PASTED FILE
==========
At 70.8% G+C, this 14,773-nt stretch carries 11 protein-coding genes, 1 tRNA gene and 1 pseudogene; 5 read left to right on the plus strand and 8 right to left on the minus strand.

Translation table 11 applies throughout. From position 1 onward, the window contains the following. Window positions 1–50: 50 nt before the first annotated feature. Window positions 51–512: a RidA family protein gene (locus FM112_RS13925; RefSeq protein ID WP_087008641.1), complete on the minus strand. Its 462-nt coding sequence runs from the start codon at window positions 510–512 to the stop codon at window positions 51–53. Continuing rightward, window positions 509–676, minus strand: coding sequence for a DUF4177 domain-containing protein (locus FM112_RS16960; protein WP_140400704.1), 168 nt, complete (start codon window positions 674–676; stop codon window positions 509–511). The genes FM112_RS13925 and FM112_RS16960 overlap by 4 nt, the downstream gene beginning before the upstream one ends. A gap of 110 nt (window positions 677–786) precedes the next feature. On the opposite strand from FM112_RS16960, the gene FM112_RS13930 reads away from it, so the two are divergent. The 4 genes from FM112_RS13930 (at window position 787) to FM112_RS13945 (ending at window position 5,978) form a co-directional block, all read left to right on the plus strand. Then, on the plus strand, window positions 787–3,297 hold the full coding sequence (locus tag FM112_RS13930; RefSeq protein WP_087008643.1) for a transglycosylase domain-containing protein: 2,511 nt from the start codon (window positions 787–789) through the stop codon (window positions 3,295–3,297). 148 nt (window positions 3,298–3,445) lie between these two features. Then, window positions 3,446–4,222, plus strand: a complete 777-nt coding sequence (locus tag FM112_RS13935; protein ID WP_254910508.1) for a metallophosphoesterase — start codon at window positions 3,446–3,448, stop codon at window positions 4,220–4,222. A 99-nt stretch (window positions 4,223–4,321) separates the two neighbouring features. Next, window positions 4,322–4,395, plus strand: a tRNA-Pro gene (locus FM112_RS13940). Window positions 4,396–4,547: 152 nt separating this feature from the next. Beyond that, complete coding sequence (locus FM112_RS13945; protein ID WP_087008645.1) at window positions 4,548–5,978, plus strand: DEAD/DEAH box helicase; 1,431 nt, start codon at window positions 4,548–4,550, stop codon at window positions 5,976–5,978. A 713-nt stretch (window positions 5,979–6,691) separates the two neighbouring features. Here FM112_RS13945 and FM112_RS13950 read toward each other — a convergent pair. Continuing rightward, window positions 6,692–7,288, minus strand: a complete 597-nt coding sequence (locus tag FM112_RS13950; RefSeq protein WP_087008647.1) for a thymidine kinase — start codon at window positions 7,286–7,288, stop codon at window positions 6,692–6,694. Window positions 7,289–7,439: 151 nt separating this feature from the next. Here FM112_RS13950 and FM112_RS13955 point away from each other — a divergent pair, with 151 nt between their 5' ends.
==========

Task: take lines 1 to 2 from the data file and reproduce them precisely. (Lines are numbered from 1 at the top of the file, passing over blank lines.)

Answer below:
At 70.8% G+C, this 14,773-nt stretch carries 11 protein-coding genes, 1 tRNA gene and 1 pseudogene; 5 read left to right on the plus strand and 8 right to left on the minus strand.

Translation table 11 applies throughout. From position 1 onward, the window contains the following. Window positions 1–50: 50 nt before the first annotated feature. Window positions 51–512: a RidA family protein gene (locus FM112_RS13925; RefSeq protein ID WP_087008641.1), complete on the minus strand. Its 462-nt coding sequence runs from the start codon at window positions 510–512 to the stop codon at window positions 51–53. Continuing rightward, window positions 509–676, minus strand: coding sequence for a DUF4177 domain-containing protein (locus FM112_RS16960; protein WP_140400704.1), 168 nt, complete (start codon window positions 674–676; stop codon window positions 509–511). The genes FM112_RS13925 and FM112_RS16960 overlap by 4 nt, the downstream gene beginning before the upstream one ends. A gap of 110 nt (window positions 677–786) precedes the next feature. On the opposite strand from FM112_RS16960, the gene FM112_RS13930 reads away from it, so the two are divergent. The 4 genes from FM112_RS13930 (at window position 787) to FM112_RS13945 (ending at window position 5,978) form a co-directional block, all read left to right on the plus strand. Then, on the plus strand, window positions 787–3,297 hold the full coding sequence (locus tag FM112_RS13930; RefSeq protein WP_087008643.1) for a transglycosylase domain-containing protein: 2,511 nt from the start codon (window positions 787–789) through the stop codon (window positions 3,295–3,297). 148 nt (window positions 3,298–3,445) lie between these two features. Then, window positions 3,446–4,222, plus strand: a complete 777-nt coding sequence (locus tag FM112_RS13935; protein ID WP_254910508.1) for a metallophosphoesterase — start codon at window positions 3,446–3,448, stop codon at window positions 4,220–4,222. A 99-nt stretch (window positions 4,223–4,321) separates the two neighbouring features. Next, window positions 4,322–4,395, plus strand: a tRNA-Pro gene (locus FM112_RS13940). Window positions 4,396–4,547: 152 nt separating this feature from the next. Beyond that, complete coding sequence (locus FM112_RS13945; protein ID WP_087008645.1) at window positions 4,548–5,978, plus strand: DEAD/DEAH box helicase; 1,431 nt, start codon at window positions 4,548–4,550, stop codon at window positions 5,976–5,978. A 713-nt stretch (window positions 5,979–6,691) separates the two neighbouring features. Here FM112_RS13945 and FM112_RS13950 read toward each other — a convergent pair. Continuing rightward, window positions 6,692–7,288, minus strand: a complete 597-nt coding sequence (locus tag FM112_RS13950; RefSeq protein WP_087008647.1) for a thymidine kinase — start codon at window positions 7,286–7,288, stop codon at window positions 6,692–6,694. Window positions 7,289–7,439: 151 nt separating this feature from the next. Here FM112_RS13950 and FM112_RS13955 point away from each other — a divergent pair, with 151 nt between their 5' ends.